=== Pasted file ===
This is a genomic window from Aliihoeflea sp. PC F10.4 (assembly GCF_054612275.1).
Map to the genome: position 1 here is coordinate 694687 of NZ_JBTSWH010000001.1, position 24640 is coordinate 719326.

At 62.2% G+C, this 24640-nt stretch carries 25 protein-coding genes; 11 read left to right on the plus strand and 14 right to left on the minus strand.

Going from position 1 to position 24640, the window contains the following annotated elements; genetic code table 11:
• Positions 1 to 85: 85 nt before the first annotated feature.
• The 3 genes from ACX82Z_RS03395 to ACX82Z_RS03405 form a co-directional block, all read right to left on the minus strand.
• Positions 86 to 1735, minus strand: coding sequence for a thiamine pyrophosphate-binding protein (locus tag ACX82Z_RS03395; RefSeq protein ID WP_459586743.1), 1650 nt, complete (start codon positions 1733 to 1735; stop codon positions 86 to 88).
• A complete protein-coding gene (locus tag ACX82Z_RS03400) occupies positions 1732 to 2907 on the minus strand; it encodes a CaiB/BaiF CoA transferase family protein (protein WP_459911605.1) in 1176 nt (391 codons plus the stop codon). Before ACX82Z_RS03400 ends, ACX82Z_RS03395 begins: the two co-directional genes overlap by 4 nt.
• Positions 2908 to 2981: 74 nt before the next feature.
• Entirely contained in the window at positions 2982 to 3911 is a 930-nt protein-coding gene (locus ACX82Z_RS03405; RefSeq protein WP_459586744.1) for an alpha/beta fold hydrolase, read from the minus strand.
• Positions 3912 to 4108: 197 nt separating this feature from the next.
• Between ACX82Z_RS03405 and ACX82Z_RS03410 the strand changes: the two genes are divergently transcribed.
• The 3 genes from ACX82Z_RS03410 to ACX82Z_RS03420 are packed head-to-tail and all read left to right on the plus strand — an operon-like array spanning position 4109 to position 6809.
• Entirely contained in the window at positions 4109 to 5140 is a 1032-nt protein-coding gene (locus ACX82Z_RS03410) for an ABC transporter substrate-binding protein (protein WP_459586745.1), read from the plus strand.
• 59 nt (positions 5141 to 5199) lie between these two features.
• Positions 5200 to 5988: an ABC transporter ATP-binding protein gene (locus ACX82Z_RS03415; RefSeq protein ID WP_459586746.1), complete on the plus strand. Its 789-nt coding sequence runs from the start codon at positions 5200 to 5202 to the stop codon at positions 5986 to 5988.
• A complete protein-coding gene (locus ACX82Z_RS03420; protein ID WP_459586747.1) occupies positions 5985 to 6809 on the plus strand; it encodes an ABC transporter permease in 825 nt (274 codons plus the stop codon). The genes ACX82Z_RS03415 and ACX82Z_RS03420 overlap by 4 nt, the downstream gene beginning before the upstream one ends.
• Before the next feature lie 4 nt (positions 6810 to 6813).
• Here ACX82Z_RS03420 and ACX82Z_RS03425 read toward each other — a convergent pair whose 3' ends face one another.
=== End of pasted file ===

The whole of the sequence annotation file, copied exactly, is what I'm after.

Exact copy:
This is a genomic window from Aliihoeflea sp. PC F10.4 (assembly GCF_054612275.1).
Map to the genome: position 1 here is coordinate 694687 of NZ_JBTSWH010000001.1, position 24640 is coordinate 719326.

At 62.2% G+C, this 24640-nt stretch carries 25 protein-coding genes; 11 read left to right on the plus strand and 14 right to left on the minus strand.

Going from position 1 to position 24640, the window contains the following annotated elements; genetic code table 11:
• Positions 1 to 85: 85 nt before the first annotated feature.
• The 3 genes from ACX82Z_RS03395 to ACX82Z_RS03405 form a co-directional block, all read right to left on the minus strand.
• Positions 86 to 1735, minus strand: coding sequence for a thiamine pyrophosphate-binding protein (locus tag ACX82Z_RS03395; RefSeq protein ID WP_459586743.1), 1650 nt, complete (start codon positions 1733 to 1735; stop codon positions 86 to 88).
• A complete protein-coding gene (locus tag ACX82Z_RS03400) occupies positions 1732 to 2907 on the minus strand; it encodes a CaiB/BaiF CoA transferase family protein (protein WP_459911605.1) in 1176 nt (391 codons plus the stop codon). Before ACX82Z_RS03400 ends, ACX82Z_RS03395 begins: the two co-directional genes overlap by 4 nt.
• Positions 2908 to 2981: 74 nt before the next feature.
• Entirely contained in the window at positions 2982 to 3911 is a 930-nt protein-coding gene (locus ACX82Z_RS03405; RefSeq protein WP_459586744.1) for an alpha/beta fold hydrolase, read from the minus strand.
• Positions 3912 to 4108: 197 nt separating this feature from the next.
• Between ACX82Z_RS03405 and ACX82Z_RS03410 the strand changes: the two genes are divergently transcribed.
• The 3 genes from ACX82Z_RS03410 to ACX82Z_RS03420 are packed head-to-tail and all read left to right on the plus strand — an operon-like array spanning position 4109 to position 6809.
• Entirely contained in the window at positions 4109 to 5140 is a 1032-nt protein-coding gene (locus ACX82Z_RS03410) for an ABC transporter substrate-binding protein (protein WP_459586745.1), read from the plus strand.
• 59 nt (positions 5141 to 5199) lie between these two features.
• Positions 5200 to 5988: an ABC transporter ATP-binding protein gene (locus ACX82Z_RS03415; RefSeq protein ID WP_459586746.1), complete on the plus strand. Its 789-nt coding sequence runs from the start codon at positions 5200 to 5202 to the stop codon at positions 5986 to 5988.
• A complete protein-coding gene (locus ACX82Z_RS03420; protein ID WP_459586747.1) occupies positions 5985 to 6809 on the plus strand; it encodes an ABC transporter permease in 825 nt (274 codons plus the stop codon). The genes ACX82Z_RS03415 and ACX82Z_RS03420 overlap by 4 nt, the downstream gene beginning before the upstream one ends.
• Before the next feature lie 4 nt (positions 6810 to 6813).
• Here ACX82Z_RS03420 and ACX82Z_RS03425 read toward each other — a convergent pair whose 3' ends face one another.